Barbadian Rosina Wiltshire has been appointed the First Caribbean Community Advocate for Gender Justice for the year 2010. The establishment of an Office of the Special Advocate against Gender Based Violence (GBV) underpins the strategy to reduce the high incidence of violence against women in the Caribbean. On International Women’s Day, March 8 (2010), she delivered her remarks as first CARICOM Advocate for Gender Justice at the launch of the Gender Advocacy Program in Georgetown, Guynana.
As part of her terms of reference, Dr. Rosina Wiltshire will coordinate research on GBV. Funded under the CARICOM/Spain Cooperation Agreement, the two-year project seeks to develop a more coordinated and integrated approach to reducing this type of violence in the CARICOM region.
With more than 25 years of postgraduate teaching and research, Dr. Wiltshire offers a wealth of experience in gender and development. She has marked leadership skills and advocacy experience at the national, regional and international levels, having served for 14 years in various capacities at the United Nations Development Program (UNDP), most recently as the UN Resident Coordinator/UNDP Resident Representative for Barbados, and the OECS. Prior to this, Dr. Wiltshire worked as the Coordinator for gender and sustainable development at the International Development Research Centre (IDRC) in Canada.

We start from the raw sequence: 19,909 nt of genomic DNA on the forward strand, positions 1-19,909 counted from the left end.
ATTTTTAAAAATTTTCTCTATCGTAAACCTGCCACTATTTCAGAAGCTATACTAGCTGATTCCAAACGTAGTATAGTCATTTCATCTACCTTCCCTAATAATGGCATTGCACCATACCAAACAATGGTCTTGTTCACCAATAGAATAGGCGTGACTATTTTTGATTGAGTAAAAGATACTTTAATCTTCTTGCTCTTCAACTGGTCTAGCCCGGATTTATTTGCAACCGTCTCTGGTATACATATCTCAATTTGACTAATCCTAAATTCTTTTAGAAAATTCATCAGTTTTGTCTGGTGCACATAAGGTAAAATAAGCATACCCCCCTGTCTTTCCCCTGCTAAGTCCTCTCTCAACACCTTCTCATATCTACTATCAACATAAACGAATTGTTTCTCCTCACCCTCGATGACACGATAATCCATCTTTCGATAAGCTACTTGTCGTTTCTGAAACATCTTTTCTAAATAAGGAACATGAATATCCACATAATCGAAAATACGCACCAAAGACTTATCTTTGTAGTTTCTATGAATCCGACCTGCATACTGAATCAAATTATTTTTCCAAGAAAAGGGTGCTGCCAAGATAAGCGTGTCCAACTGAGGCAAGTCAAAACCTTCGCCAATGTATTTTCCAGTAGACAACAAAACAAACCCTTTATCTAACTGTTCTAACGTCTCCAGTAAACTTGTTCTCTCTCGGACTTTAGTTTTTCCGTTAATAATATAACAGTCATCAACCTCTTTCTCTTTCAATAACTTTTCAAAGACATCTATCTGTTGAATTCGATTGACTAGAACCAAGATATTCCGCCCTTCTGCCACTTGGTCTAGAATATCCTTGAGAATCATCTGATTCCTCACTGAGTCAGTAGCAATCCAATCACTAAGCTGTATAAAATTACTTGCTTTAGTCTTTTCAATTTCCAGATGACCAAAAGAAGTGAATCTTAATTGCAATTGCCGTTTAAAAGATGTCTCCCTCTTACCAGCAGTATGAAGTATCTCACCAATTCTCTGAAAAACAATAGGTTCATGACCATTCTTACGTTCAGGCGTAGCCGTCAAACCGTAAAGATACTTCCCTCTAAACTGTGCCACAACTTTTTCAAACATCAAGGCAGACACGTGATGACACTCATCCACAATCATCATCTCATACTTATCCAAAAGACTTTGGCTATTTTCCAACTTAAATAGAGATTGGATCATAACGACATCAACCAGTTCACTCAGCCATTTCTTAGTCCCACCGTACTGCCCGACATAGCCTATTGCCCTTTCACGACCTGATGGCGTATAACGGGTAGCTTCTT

A prolific writer, Dr. Wiltshire holds a PhD in political science from the University of Michigan-Ann Arbor. She has published in the areas of foreign policy; Caribbean regional integration; migration and development; social dimensions of structural adjustment; gender and development; and women, environment, and development.
Dr. Wiltshire’s advocacy begins with a focus on eliminating violence against women. In her speech, she compared violence to a cancer that not only destroys women, but also the communities-at-large and the specific counties because “violence, crime and economic development are intricately linked.” She explained that “The ripple effects of violence commence with the victim, radiate outwards to families and the wider society adding to the burdens of the health care and judicial systems. The loss of productivity incurred ultimately has repercussions on the GDP.”Quoting a World Bank Report she pointed out that in a study encompassing nine countries, 30% of all women experienced physical violence at the hands of an intimate partner. “Gender Based Violence stands out as a systemic and systematic violation of human rights and as an obstacle to economic, social and democratic development in all countries,” she stressed.
Wiltshire explained that she seeks to bring greater political visibility and action to the issue of violence against women. She plans to conduct specialized studies on gender based violence in the region and to raise awareness of the need for further action to strengthen integrated responses, which address the judiciary, law enforcement, and social services for the purposes of prevention of gender based violence.
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For more on Dr. Rosina Wiltshire, see http://www.caricom.org/jsp/pressreleases/pres92_10.jsp